I Said Tulsa, OK?
Sunday, April 2, 2006
When I first ventured into downtown Tulsa more than three decades ago, I was sure that's how Paris looked. Don't laugh. A cluster of art deco buildings -- a rush of terra-cotta facades, ornate sheaves, boldly geometric doorways and corridors covered in travertine marble -- towers above the city center. To a 10-year-old who had never traveled beyond St. Louis, it seemed to be a fine replica of European grandeur.
It still does.
Tulsa is a city of period pieces. The Gilcrease Museum, with its dazzling portraits of Indian tribal leaders and bronco-riding cowboys in bronze, takes you back to the Old West. Tee's Barber Shop, as much a hangout for African Americans as a place to get a haircut, is a reminder of the rich and raucous black life that once reigned here. Cain's Ballroom, the gargantuan rock music performance hall where locals once paid 10 cents for square dance lessons, is a throwback to an era before high-tech clubs.
These are a few of the monuments left by the oil barons, displaced Indians, wily entrepreneurs and motley pioneers who built Tulsa. Together they make this one of the most intriguing urban enclaves in the Southwest.
Okay, a city that is perhaps best known as the old home base of televangelist Oral Roberts isn't everybody's idea of a get-there-quick destination. As a native son and fourth-generation Oklahoman, I know its sore spots all too well. Although it's the second-largest city in the state and has a population of 387,000, it has the up- and downsides of a small town.
The house where I grew up (and still own) is a short walk from the scene of a 1921 race riot, a bloody rampage that left more than 300 dead, almost all of them African Americans. For all its splendor, downtown can be downright funereal at night. On a recent weekend evening, I heard nothing but the whistle of a Union Pacific freight train and saw no one but a drifter in cowboy boots hugging a fifth of Jim Beam.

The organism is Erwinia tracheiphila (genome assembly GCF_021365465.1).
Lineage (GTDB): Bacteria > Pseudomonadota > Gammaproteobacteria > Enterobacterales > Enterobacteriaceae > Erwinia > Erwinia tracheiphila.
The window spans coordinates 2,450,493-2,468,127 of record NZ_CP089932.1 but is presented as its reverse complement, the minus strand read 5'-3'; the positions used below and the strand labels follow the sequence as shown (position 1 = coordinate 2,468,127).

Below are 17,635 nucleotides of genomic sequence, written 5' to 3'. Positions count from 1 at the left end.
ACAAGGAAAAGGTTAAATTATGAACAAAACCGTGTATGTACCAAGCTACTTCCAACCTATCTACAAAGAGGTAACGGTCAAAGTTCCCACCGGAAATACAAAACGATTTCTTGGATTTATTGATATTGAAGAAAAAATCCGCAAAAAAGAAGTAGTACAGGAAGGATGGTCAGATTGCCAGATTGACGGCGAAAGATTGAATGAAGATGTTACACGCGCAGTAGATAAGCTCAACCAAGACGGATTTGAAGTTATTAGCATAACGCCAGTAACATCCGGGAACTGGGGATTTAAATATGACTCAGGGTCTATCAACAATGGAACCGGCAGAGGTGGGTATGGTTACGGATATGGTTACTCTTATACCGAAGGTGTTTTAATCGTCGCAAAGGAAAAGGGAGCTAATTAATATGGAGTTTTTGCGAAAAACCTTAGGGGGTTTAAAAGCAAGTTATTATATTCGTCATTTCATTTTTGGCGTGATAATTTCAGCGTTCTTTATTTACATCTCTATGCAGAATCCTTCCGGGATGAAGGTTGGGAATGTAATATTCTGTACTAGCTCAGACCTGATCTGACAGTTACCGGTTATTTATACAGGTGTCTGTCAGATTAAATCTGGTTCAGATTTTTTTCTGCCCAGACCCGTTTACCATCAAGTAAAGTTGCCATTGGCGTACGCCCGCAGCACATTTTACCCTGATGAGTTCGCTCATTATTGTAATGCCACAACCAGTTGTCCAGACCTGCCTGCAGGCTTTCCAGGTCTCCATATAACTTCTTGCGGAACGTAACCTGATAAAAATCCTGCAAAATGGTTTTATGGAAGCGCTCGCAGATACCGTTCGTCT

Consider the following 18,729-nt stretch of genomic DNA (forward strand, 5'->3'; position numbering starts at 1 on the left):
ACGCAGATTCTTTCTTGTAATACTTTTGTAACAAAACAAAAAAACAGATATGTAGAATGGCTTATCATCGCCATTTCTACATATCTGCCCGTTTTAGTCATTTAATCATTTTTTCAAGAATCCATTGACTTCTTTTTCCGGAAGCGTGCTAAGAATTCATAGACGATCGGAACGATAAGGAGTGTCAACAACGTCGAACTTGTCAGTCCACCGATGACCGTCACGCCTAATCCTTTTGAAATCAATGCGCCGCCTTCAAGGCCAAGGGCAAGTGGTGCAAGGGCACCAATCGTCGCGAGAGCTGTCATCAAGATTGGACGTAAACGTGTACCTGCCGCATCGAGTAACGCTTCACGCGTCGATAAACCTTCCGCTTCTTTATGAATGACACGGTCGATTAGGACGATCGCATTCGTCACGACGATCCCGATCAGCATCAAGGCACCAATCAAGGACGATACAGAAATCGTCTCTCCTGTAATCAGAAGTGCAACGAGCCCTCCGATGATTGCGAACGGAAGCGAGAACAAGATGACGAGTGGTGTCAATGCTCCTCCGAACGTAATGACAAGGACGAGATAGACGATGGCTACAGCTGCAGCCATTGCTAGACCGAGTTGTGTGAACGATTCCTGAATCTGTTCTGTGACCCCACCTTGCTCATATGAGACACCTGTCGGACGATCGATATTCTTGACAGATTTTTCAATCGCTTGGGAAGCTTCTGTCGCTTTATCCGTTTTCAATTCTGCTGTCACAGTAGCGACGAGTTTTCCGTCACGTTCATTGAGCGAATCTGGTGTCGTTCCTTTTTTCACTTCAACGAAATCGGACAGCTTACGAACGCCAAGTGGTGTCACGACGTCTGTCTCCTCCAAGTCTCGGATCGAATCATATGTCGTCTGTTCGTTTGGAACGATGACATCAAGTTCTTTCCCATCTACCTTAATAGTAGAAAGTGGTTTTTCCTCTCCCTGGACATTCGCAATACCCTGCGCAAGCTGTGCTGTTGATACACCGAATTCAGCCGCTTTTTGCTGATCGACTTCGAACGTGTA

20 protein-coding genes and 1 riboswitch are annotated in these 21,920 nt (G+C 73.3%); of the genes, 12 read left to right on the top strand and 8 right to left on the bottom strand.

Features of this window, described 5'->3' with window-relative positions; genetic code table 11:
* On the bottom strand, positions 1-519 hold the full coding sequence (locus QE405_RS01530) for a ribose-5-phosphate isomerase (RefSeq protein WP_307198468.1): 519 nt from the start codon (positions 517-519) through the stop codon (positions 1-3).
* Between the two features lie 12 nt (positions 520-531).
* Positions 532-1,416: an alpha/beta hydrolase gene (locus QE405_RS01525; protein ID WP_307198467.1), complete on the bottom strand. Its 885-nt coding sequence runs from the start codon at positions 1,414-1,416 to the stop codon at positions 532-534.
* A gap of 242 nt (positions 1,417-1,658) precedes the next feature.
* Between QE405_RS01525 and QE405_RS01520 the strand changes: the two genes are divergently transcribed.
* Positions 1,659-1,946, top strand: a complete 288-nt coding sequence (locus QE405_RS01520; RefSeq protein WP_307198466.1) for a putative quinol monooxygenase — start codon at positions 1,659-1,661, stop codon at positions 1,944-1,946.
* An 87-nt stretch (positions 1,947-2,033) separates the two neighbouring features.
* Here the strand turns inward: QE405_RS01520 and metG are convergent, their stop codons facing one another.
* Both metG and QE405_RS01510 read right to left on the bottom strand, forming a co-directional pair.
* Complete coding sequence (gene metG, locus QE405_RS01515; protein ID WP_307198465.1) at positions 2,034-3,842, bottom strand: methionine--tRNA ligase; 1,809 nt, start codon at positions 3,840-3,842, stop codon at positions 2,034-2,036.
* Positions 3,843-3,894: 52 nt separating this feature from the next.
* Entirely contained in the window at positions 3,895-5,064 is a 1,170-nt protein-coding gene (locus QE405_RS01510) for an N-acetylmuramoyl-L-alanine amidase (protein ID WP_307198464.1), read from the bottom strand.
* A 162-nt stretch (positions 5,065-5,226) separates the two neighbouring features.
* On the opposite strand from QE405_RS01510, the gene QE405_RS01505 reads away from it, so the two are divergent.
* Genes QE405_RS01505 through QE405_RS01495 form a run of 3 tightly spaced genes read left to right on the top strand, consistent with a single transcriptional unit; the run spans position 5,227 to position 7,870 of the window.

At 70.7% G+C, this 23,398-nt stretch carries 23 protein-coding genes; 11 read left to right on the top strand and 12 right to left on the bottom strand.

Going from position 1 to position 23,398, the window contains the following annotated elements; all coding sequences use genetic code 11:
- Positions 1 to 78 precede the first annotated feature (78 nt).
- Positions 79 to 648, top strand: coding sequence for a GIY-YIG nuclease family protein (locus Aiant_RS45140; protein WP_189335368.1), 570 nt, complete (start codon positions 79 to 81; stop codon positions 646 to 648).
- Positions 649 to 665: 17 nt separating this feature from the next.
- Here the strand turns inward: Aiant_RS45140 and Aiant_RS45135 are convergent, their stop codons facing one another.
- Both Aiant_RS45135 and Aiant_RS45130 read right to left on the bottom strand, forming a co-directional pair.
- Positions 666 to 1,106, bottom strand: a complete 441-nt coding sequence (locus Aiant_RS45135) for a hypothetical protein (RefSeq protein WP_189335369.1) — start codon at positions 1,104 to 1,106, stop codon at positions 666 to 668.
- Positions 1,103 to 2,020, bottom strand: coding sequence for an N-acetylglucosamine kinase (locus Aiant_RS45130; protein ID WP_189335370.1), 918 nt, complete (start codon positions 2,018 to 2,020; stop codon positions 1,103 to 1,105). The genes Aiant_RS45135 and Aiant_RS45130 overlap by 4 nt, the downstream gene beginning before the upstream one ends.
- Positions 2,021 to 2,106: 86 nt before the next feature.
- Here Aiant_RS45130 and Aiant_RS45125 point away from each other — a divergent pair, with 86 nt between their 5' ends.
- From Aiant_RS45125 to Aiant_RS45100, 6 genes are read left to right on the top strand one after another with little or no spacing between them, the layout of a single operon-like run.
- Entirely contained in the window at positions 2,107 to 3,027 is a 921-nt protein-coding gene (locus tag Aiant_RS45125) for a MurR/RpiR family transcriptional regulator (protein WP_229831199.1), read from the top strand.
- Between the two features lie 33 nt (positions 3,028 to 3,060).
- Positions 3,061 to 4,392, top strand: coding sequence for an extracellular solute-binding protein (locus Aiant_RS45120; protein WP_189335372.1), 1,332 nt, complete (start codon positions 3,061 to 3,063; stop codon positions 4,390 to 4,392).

Tulsa city is also a nondriver's bad dream. Spread across just under 182 square miles -- around three times the area of Washington -- it's a place where locals think little of spending an hour wheeling around just to get a burger.
But there is no better-preserved example of Southwestern frontier culture. Even road-trippers in a hurry along Route 66, which runs through the city, would be foolish not to stop at one of the vintage eateries. Take, for instance, the Coney Island, a beloved downtown lunch spot that Greek immigrant Christ Economou opened in the mid-1920s -- and where you can still get your fix of the house special, a trio of hot dogs topped by a small forest of chili, onions and mustard. For bigger appetites, there's the White River Fish Market, for seven decades the purveyor of heaping platters of buffalo and catfish, fist-size shrimp and every other kind of seafood.
Nancy K. Owens, a feature writer for the Greater Tulsa Reporter, a monthly community newspaper, thinks the eclectic conglomeration of venues around Tulsa makes it seem more a collection of small villages than a city. "You can get caught up in one scene here," she said, "and forget that there are many others equally as interesting all across town."
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The Gilcrease Museum, a 10-minute drive northwest of downtown, is one of the best-known repositories of American West art -- and a great way to get a feel for what Tulsa is all about. Even after a dozen visits to this place, I always discover something new.
This time I noted that the museum -- with more than 10,000 paintings, sculptures and drawings, including one of the world's largest collection of Thomas Moran paintings and Frederic Remington bronzes -- reaches far beyond western art. One special exhibit was devoted to photographs of the ruins at Macchu Picchu. An impressive collection of Mexican paintings, including a couple of brilliant works by Diego Rivera, is on permanent display.